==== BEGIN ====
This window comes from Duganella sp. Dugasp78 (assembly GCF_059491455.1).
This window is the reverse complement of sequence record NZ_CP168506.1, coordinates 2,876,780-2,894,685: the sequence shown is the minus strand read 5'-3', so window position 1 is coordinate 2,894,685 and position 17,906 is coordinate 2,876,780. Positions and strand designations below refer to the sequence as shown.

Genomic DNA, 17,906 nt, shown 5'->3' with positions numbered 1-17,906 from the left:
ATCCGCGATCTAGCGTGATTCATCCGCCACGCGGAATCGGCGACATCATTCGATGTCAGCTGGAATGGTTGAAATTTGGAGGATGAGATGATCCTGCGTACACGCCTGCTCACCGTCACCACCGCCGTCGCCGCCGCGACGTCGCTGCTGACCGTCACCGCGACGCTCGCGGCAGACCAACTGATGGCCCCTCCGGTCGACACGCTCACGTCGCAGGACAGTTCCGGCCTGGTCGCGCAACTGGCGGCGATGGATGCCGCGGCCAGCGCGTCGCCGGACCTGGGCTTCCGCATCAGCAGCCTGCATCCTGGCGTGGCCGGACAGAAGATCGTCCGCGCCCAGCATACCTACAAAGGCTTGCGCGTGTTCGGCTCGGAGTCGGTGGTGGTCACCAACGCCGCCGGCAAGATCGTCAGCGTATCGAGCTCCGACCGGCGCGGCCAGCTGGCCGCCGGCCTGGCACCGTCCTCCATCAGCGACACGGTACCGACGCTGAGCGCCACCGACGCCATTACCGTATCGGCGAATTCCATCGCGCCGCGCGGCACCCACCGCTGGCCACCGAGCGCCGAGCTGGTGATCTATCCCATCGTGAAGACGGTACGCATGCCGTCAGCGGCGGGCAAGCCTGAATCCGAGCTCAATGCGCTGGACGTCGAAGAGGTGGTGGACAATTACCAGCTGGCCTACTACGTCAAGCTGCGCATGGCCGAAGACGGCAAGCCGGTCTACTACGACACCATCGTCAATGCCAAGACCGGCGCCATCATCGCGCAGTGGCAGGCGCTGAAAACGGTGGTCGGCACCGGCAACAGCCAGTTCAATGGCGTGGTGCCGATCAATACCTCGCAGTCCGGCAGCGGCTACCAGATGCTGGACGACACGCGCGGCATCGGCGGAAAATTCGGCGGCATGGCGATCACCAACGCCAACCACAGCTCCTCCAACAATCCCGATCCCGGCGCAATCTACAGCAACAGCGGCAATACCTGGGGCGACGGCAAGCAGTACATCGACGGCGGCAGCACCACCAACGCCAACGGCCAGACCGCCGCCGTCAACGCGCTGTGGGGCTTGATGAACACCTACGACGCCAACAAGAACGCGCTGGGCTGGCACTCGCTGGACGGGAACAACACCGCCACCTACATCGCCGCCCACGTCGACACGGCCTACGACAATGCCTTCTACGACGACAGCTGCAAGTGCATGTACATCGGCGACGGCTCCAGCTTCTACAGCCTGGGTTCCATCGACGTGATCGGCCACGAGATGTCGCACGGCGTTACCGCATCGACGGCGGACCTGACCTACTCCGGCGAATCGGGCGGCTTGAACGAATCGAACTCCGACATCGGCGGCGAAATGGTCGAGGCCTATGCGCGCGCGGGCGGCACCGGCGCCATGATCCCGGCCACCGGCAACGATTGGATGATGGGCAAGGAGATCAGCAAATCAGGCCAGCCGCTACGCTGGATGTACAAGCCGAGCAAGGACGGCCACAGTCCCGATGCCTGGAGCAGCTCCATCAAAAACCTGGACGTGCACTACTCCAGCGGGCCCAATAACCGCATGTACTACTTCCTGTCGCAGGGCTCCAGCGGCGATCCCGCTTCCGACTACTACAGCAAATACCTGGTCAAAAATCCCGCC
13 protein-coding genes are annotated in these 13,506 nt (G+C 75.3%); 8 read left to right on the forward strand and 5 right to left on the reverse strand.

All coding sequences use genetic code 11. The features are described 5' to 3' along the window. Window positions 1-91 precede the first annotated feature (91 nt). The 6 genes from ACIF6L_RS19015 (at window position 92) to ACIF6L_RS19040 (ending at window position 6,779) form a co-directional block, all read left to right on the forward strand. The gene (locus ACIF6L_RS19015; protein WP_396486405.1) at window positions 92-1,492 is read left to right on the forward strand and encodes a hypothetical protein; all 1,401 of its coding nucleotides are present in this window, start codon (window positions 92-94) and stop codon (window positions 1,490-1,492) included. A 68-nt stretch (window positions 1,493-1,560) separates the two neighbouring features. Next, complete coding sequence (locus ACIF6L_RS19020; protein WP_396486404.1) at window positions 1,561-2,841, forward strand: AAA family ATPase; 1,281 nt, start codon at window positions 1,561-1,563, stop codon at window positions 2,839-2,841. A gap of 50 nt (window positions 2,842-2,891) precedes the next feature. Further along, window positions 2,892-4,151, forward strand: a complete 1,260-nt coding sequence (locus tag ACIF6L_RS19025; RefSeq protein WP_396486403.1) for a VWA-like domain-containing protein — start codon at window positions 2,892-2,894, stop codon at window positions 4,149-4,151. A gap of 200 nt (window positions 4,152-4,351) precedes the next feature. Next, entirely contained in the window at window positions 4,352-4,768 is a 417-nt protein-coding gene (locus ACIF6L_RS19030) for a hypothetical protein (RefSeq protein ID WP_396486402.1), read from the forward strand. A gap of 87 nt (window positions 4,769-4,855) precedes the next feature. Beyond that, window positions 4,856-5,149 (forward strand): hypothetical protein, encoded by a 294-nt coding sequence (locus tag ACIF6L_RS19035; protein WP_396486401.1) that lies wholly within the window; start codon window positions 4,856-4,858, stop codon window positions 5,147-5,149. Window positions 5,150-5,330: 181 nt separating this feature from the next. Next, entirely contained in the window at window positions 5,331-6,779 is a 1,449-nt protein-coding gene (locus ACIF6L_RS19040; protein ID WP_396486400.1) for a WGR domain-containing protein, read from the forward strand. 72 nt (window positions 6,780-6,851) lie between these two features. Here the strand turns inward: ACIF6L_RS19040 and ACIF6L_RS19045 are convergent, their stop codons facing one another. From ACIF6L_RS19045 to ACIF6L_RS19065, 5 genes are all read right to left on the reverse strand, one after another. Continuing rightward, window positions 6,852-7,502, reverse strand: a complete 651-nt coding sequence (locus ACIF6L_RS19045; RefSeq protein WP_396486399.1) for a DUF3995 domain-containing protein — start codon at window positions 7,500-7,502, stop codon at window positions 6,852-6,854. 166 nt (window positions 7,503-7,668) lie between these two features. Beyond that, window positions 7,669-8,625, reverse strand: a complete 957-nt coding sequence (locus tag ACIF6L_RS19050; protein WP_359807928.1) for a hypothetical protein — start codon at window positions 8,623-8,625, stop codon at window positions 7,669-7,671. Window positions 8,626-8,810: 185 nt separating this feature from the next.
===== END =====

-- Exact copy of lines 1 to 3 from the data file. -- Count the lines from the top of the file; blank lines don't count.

This window comes from Duganella sp. Dugasp78 (assembly GCF_059491455.1).
This window is the reverse complement of sequence record NZ_CP168506.1, coordinates 2,876,780-2,894,685: the sequence shown is the minus strand read 5'-3', so window position 1 is coordinate 2,894,685 and position 17,906 is coordinate 2,876,780. Positions and strand designations below refer to the sequence as shown.

Genomic DNA, 17,906 nt, shown 5'->3' with positions numbered 1-17,906 from the left: